“I would unite with anybody to do right and with nobody to do wrong.”
“A man’s rights rest in three boxes. The ballot box, jury box and the cartridge box. Let no man be kept from the ballot box because of his color. Let no woman be kept from the ballot box because of her sex”
In Ireland, “The chattel becomes a man. I gaze around in vain for one who will question my equal humanity, claim me as his slave, or offer me an insult. I employ a cab—I am seated beside white people—I reach the hotel—I enter the same door—I am shown into the same parlour—I dine at the same table—and no one is offended… I find myself regarded and treated at every turn with the kindness and deference paid to white people. When I go to church, I am met by no upturned nose and scornful lip to tell me, ‘We don’t allow niggers in here!’” – from My Bondage and My Freedom.
Frederick Augustus Washington Bailey was a leader, an American social reformer, orator and statesman. He was born a slave in 1817, taken from his mother at only a few months old and sent to a neighbouring plantation. On the plantation the owner stated that, ’slaves should know nothing but to obey his master-to do as he is told.” So Douglass secretly learnt how to read and write. By the age of 15 he had read many books, newspapers, political materials and was exposed to a new realm of thought . In later years, Douglass credited The Columbian Orator, a collection of political essays, poems, and dialogues used in American schoolrooms in the first quarter of the 19th century to teach reading and speaking, as the catalyst that helped him to clarify and define his views on freedom and human rights.
In 1838, at the age of 21 he escaped, disguised as a free black sailor. He travelled North, where slavery had been abolished. That same year he married his first wife, days after landing in New York. A great orator he spoke out at anti-slavery meetings in Nantucket Island. There he eloquently described his life as a slave, and his struggles to be free, and his listeners, all white, were horrified by his description of slavery. Douglass was given a job as a Lecturer by the Massachusetts Anti-Slavery Society. In 1845 his first published book ,’Narrative of the life of Frederick Douglass’ became available and proved popular. Skeptics questioned whether a black man could have produced such an eloquent piece of literature. The book received positive reviews and became an immediate bestseller with-in three years of its publication. It was eprinted nine times with 11,000 copies circulating in the United States, translated into French and Dutch and published in Europe. He wrote 2 more autobiographies, with his last, ‘Life and Times of Frederick Douglass’, published in 1881 it covering events through and after the Civil War.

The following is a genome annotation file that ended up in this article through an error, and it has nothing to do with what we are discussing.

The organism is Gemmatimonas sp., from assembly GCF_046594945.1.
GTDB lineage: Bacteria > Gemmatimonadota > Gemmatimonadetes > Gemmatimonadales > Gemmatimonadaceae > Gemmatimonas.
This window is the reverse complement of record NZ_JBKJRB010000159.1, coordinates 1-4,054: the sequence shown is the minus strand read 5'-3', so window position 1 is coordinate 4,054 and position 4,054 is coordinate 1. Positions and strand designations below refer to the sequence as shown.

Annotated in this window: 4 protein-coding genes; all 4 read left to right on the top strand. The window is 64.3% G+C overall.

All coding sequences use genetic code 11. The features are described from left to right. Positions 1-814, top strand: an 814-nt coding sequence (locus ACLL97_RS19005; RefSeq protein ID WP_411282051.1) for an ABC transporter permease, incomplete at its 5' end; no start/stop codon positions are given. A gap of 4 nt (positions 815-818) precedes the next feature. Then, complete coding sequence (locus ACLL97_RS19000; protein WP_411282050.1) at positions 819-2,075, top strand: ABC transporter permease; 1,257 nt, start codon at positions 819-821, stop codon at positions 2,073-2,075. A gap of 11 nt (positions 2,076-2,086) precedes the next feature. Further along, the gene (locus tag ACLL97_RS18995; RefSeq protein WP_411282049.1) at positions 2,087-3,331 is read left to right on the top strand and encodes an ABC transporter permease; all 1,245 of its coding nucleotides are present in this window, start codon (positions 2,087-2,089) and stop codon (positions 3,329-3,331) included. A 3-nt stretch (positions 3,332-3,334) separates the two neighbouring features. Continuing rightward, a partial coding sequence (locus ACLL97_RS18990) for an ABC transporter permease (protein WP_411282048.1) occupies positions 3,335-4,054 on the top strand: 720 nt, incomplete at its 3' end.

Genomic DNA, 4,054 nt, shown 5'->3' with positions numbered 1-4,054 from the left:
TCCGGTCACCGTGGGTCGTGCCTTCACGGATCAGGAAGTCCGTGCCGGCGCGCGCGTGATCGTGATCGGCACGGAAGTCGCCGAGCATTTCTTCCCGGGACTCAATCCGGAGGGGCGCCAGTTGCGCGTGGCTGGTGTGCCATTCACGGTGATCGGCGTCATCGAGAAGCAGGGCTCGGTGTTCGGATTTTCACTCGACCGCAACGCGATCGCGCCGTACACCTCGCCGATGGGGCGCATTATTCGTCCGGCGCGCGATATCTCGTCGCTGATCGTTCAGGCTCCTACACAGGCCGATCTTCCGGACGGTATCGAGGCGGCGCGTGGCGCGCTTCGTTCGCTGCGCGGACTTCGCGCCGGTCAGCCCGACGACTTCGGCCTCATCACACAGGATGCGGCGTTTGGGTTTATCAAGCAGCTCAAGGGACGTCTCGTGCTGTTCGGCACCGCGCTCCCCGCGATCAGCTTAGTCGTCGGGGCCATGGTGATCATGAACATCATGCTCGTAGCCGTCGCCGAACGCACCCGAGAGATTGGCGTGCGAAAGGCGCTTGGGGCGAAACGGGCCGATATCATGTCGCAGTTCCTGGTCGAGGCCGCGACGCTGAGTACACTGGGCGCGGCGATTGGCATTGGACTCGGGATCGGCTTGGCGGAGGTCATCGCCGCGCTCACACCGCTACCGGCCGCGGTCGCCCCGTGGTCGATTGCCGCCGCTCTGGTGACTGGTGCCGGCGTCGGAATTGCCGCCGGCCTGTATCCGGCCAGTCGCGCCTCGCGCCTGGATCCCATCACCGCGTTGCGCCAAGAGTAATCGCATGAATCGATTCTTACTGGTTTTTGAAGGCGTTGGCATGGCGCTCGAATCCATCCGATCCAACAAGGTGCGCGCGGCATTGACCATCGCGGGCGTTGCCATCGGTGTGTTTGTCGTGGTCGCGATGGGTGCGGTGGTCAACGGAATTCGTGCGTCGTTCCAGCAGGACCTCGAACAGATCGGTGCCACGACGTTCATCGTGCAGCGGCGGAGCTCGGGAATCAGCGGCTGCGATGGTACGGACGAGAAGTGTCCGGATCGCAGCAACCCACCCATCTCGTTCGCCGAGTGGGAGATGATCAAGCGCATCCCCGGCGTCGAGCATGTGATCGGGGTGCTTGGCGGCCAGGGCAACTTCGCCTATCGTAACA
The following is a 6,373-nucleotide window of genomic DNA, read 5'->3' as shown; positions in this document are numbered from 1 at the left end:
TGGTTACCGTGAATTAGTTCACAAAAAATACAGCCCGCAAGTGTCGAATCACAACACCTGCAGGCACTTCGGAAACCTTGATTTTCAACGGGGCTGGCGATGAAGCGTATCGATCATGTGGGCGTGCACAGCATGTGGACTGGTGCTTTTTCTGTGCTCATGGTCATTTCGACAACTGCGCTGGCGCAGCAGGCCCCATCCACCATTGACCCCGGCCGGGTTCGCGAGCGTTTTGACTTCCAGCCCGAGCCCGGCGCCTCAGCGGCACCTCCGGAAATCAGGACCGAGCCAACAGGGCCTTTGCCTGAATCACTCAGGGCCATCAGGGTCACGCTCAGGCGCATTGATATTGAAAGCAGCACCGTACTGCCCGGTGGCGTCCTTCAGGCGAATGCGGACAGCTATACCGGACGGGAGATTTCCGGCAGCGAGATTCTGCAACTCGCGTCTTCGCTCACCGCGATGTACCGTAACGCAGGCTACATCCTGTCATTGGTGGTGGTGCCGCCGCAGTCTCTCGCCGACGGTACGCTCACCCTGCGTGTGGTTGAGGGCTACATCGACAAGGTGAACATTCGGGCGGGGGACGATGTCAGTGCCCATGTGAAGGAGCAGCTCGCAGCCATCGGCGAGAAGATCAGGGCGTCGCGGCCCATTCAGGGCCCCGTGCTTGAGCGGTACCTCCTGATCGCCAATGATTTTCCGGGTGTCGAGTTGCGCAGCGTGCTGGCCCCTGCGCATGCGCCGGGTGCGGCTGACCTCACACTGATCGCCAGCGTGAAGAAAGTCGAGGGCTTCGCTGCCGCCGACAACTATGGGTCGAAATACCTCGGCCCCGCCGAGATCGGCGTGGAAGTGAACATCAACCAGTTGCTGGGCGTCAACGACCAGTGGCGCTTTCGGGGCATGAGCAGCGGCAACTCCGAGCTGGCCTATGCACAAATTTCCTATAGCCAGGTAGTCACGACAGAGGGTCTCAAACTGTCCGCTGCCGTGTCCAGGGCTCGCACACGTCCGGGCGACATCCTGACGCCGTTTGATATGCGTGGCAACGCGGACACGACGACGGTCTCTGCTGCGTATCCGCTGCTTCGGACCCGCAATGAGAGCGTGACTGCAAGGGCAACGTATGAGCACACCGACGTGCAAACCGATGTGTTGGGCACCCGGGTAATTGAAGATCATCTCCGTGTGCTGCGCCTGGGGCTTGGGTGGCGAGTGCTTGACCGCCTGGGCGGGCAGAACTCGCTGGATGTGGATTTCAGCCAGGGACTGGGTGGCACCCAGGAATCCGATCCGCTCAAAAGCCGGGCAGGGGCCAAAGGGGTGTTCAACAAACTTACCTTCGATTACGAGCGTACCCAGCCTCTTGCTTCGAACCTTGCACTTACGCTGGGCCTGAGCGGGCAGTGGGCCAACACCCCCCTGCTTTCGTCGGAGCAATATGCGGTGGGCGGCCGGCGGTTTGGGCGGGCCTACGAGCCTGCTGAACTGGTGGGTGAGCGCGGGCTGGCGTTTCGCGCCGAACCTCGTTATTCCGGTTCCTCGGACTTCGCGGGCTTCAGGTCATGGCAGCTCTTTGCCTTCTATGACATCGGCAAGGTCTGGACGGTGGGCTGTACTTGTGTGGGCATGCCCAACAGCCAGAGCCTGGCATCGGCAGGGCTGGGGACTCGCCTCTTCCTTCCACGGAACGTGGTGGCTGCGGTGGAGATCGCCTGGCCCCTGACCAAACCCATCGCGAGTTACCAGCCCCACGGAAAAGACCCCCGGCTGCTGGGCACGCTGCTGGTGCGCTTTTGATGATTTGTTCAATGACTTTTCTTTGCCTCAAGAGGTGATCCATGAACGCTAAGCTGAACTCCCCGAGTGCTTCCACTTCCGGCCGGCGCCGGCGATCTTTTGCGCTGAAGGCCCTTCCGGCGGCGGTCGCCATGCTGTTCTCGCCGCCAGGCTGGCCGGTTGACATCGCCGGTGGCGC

Douglass remained active in the United States’ struggle to reach its potential as a “land of the free”. He also worked on behalf of Equal rights for freedmen, and held multiple public offices. Douglass was a firm believer in the equality of all people, whether black, female, Native American, or recent immigrant. He traveled and lectured on slavery in the British Isles until he returned to the States. In 1847 he started his first newspaper the North Star an abolitionist paper in the US.
In 1848 he was the first African American to speak at a Women’s Right Convention in favour of the Women’s Suffrage Movement and the resolution was passed. In 1850′s he was an advocate for desegregation of schools. By 1877 he was appointed marshal of the district of Columbia. In 1884 he remarried a white feminist, and responded to criticism of his marriage by saying, “My first wife was the colour of my mother, and the second the colour of my father.”
In 1889-91 he served as US Consul General Haiti.
Douglass died on 20 Feburuary 1895
His fame continued and numerous public schools have been named in his honor. He was awarded many prestigious honours. In 2010, a statue (by Gabriel Koren) and memorial (designed by Algernon Miller) of Douglass were unveiled at Frederick Douglass Circle in Central Park in New York City. His life story is a beacon for generations to come. Despite his beginnings he endured more than we have ever encounter from racism, sexism and many other ‘isms’ and he wasn’t bitter and twisted. Instead he impacted the World.